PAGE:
Like any other limited company, a federation and its activity will be overseen by a board of directors. These officers will be governed by certain statutory and fiduciary responsibilities, which will guide how they need to act in relation to the federation and its member practices.
Where it gets complicated is that the directors of a GP federation are typically also partners in a member practice, as well as shareholders in the GP federation. Each officer, therefore, needs to fulfil a number of roles at any one time, each of which carries its own legal and contractual obligations, and sometimes these may conflict.
Another consideration is tax. With income from the different roles being taxed in different ways, it is important to be able to demonstrate that money flows are based on the needs and obligations of the role, not as a way to avoid tax.
Responsibilities of a Director
Company Directors are the agents appointed to act on a company’s behalf, and have statutory responsibilities to act in the best interests of the company as a whole. The statutory responsibilities of a director are set out in the Companies Act 2006, and it is important that all directors are familiar with these. Some of the key points are to remember that a director must act within the powers delegated to them, must do so with reasonable skill and diligence and must avoid conflicts of interest. The bar is not set especially high, but directors should be aware that failure to meet these obligations can result in a variety of sanctions against them personally. Other responsibilities of the directors may be set out in the company’s Articles or in an agreement between the shareholders. Directors of a limited company are employees and are paid through the payroll, and if a GP federation is trading the directors will need to commit some time to it in order to fulfil their responsibilities.
Responsibilities of a Shareholder
The shareholders are the owners of the GP federation and will usually have committed some of their own capital to the business. Shareholders should provide strategic control over the company and guidance to the directors. The shareholders act through General Meetings, and have a small number of statutory powers such as removing directors and changing the name of the company. Any other powers retained by the shareholders are normally set out either in the Articles of the company or in a shareholders agreement. These documents are particularly important where the shareholders and directors are not identical. Since the ‘real’ shareholders of a GP federation are normally all the partners in the underlying practices (rather than the ‘nominee’ shareholder on the share register), it is rare for a GP federation to have identical ‘real’ shareholders and directors. It is important that all the partners understand their role as shareholders, and have a mechanism in place for the nominee shareholder to vote on their behalf. This mechanism is usually set out in a ‘deed of trust’ between the partners in a practice, or within their partnership agreement. Shareholders are not ‘paid’ for any work they do, but they may receive income through dividends on the share(s) they hold.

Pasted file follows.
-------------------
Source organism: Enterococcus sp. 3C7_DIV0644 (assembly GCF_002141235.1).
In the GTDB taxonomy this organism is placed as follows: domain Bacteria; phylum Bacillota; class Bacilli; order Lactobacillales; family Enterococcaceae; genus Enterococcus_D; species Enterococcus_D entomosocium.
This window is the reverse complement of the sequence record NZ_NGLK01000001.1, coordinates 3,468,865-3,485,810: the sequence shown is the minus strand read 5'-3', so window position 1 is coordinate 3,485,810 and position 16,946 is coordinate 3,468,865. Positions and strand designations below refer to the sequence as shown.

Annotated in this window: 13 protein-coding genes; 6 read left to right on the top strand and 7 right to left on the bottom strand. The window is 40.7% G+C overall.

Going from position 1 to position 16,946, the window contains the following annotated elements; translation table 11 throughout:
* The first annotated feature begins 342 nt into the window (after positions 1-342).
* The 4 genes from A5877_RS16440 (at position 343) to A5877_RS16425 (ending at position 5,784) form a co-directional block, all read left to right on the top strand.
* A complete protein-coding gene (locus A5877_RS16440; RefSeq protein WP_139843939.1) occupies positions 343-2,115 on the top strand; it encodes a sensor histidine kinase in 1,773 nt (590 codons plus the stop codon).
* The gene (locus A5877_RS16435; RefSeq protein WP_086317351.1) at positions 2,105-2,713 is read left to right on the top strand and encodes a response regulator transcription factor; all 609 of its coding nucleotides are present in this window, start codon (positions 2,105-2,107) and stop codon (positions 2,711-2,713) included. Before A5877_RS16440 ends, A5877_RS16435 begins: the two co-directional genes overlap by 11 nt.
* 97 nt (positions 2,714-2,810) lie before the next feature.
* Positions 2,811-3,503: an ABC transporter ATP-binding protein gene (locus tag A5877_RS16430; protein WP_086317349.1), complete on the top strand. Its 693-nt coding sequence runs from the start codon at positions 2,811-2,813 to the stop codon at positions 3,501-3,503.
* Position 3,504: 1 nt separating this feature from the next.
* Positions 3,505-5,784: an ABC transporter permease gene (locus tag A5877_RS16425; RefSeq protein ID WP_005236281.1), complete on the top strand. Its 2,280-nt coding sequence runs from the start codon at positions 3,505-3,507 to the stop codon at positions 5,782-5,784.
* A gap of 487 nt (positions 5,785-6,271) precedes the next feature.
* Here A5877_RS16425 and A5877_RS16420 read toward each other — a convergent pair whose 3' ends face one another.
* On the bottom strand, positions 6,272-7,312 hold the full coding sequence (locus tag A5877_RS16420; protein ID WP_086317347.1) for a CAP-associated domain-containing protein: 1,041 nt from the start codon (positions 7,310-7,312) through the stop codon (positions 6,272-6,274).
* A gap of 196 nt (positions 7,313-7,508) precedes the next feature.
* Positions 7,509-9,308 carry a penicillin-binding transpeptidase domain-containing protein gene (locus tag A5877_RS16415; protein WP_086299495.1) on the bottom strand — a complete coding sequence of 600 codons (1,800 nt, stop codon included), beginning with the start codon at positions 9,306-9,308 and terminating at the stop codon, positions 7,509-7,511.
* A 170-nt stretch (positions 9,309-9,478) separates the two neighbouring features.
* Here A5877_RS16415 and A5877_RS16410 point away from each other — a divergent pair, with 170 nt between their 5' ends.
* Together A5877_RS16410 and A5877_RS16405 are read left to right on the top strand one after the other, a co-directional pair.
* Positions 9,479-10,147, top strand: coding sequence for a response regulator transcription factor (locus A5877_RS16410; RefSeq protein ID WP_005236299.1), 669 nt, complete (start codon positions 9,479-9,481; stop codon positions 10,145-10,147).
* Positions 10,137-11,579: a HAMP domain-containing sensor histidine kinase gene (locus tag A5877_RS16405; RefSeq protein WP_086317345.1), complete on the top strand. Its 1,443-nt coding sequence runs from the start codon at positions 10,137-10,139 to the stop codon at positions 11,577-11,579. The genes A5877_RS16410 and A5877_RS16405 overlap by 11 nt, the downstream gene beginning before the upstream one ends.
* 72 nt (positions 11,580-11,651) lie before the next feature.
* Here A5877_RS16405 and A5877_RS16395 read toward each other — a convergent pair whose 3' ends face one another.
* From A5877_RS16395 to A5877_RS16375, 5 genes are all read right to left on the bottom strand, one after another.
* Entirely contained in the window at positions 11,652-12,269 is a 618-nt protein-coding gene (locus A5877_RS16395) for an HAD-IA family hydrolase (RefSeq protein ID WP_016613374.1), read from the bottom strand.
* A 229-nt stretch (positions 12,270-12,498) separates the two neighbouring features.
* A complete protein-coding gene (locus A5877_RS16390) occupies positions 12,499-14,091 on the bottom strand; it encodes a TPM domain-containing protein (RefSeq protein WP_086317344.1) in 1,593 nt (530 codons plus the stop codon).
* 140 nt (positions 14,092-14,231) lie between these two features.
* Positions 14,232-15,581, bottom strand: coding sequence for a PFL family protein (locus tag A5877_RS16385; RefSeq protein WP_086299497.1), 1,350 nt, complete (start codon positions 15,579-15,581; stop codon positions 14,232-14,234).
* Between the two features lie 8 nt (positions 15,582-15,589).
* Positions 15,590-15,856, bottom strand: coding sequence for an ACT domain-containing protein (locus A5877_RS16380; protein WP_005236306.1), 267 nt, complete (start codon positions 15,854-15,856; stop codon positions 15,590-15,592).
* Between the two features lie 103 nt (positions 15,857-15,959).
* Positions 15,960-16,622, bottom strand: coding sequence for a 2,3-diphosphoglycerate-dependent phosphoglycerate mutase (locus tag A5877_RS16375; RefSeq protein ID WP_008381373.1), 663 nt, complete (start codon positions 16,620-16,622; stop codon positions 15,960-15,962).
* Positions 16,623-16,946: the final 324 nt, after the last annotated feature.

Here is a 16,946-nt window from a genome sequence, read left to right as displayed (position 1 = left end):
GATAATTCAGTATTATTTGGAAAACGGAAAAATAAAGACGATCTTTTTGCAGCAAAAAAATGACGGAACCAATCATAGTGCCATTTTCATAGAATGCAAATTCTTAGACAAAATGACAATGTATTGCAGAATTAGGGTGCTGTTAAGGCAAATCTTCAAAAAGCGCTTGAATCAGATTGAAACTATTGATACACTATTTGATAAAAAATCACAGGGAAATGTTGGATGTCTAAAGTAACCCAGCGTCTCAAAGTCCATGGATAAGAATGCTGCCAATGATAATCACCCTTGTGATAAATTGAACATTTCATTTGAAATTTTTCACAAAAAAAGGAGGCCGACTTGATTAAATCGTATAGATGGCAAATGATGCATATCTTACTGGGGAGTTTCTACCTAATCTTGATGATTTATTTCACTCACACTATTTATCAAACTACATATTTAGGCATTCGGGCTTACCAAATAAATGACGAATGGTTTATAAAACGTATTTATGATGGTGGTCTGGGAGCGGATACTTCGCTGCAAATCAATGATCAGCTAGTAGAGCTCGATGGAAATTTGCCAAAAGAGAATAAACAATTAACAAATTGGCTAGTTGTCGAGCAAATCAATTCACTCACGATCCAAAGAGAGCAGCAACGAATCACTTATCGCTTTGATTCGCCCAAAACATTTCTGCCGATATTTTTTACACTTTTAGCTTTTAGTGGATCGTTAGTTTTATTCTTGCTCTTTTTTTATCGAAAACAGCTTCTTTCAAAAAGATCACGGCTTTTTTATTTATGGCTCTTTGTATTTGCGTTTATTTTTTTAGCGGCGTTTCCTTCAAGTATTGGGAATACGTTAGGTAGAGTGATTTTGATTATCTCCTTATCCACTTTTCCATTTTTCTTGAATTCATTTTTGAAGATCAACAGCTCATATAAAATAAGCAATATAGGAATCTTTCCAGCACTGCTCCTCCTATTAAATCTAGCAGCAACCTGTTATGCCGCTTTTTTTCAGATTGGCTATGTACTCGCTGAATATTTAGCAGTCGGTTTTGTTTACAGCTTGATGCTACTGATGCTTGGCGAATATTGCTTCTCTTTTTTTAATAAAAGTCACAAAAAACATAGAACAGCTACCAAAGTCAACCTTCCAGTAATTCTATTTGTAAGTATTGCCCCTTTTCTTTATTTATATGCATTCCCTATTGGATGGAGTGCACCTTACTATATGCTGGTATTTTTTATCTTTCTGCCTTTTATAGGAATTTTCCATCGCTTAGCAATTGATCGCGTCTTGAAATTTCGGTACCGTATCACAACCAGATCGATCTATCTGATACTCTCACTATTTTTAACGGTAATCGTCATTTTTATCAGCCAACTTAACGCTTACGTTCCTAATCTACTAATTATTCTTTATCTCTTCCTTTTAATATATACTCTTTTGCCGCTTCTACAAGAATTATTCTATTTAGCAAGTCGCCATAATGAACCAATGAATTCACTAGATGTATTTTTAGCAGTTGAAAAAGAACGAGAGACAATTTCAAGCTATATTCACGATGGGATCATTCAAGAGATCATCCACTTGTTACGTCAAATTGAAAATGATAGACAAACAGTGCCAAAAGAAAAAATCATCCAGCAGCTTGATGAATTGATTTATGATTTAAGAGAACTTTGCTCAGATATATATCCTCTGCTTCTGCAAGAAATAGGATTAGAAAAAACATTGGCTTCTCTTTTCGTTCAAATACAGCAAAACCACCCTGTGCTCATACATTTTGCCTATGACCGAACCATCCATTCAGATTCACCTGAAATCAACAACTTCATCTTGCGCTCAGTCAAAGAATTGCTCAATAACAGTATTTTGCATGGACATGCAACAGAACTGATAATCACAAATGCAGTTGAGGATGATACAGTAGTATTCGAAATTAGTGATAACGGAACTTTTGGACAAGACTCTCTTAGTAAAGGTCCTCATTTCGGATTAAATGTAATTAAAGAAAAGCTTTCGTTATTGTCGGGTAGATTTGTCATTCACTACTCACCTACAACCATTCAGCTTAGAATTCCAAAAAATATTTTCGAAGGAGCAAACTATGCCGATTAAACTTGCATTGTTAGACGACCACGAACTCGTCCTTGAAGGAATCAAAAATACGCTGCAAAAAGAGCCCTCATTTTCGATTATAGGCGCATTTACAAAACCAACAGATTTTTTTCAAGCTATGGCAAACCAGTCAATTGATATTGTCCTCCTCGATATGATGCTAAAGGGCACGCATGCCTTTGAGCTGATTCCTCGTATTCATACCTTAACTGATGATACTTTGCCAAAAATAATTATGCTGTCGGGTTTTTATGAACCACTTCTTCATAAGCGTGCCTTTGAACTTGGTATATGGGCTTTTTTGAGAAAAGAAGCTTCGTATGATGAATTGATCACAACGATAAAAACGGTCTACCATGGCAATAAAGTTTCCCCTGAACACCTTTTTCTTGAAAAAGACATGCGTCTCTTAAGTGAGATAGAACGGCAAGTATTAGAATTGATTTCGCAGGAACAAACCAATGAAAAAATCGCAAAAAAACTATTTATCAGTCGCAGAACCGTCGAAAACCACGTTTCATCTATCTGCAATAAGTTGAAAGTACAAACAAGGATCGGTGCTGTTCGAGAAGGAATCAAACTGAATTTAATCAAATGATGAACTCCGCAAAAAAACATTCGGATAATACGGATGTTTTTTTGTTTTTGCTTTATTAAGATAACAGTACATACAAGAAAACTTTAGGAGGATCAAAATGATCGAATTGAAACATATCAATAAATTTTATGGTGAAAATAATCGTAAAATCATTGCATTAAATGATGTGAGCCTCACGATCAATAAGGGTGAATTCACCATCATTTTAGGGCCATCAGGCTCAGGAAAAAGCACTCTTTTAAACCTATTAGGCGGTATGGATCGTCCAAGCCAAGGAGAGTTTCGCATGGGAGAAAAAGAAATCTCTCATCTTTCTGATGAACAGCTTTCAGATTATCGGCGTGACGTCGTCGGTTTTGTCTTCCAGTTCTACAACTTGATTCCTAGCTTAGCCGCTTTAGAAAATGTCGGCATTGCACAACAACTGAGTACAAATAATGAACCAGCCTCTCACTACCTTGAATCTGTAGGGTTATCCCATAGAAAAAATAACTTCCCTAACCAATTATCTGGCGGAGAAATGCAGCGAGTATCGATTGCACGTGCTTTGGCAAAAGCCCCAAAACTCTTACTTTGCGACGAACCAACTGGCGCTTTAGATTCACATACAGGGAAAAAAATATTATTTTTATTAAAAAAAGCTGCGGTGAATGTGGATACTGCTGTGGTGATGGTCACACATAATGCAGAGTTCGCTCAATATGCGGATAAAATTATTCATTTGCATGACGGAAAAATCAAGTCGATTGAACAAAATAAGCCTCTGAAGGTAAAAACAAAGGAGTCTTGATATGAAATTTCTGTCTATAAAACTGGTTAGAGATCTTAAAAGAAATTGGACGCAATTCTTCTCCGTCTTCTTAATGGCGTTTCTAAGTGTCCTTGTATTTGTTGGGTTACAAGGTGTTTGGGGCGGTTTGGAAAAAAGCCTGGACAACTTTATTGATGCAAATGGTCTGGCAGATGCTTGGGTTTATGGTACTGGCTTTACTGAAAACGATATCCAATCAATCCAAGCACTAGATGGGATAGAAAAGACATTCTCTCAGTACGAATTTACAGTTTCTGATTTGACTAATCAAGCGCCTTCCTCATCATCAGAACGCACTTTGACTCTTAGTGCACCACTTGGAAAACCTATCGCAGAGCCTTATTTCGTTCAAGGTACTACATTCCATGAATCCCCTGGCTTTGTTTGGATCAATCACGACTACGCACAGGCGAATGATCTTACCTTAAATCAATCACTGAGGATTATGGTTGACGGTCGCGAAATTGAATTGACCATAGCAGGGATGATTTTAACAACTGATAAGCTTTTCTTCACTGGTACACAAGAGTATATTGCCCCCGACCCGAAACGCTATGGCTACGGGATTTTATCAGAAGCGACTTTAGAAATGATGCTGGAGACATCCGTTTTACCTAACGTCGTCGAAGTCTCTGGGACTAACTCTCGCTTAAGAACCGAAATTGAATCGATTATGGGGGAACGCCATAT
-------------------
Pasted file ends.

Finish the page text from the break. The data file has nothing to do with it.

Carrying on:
Responsibilities of a Partner
The responsibilities of partners are as set out in their partnership agreement and the Partnership Act 1890. These can generally be summarised as acting in good faith towards each other and in the overall best interests of the partnership. This means that a partner who is also a director of a GP federation must act in the best interests of BOTH the partnership and the GP federation. Partners are self employed for all income earned through the partnership.
There can be times when these obligations do not align, which opens the door for conflicts of interest to arise.
Conflicts of Interest
Take the example of a GP federation director who is also a partner in a member practice. If a contract is won by the federation to provide a joint service it may be in the interest of the partner’s practice for them to deliver the service, as they would be paid for doing so. However, another member practice may be better equipped to deliver the service or be able to do so more cost effectively. Who should get the work?
Alternatively, a director may find that it is more tax advantageous to be paid as a partner in the member practice, or indeed as a shareholder taking dividends. How should they account for their time spent meeting their obligations as a company director?
Putting steps in place to protect yourself
For any officer, being able to clearly demonstrate how a decision was reached and why you behaved in a particular way is key to managing potential conflicts of interest.
There are steps you can take to do this, including:
- Shareholders’ agreement – this should specify which decisions are to be retained by the shareholders, the terms under which dividends are to be paid, and the mechanisms by which shareholders reach agreement
- Company Articles – these should be checked to ensure they are consistent with the shareholders agreement, as well as any NHS Regulatory requirements
- Directors’ service agreement – each director should have a service agreement describing their role, responsibilities and remuneration
- Partnership agreement/deed of trust – in addition to setting out the ‘normal’ responsibilities in a GP partnership, these documents should explain the role of the nominee shareholder and contemplate the potential conflicts of a GP federation director.
- Minutes – Minutes should be kept of practice partnership meetings, company shareholder general meetings, and GP federation board meetings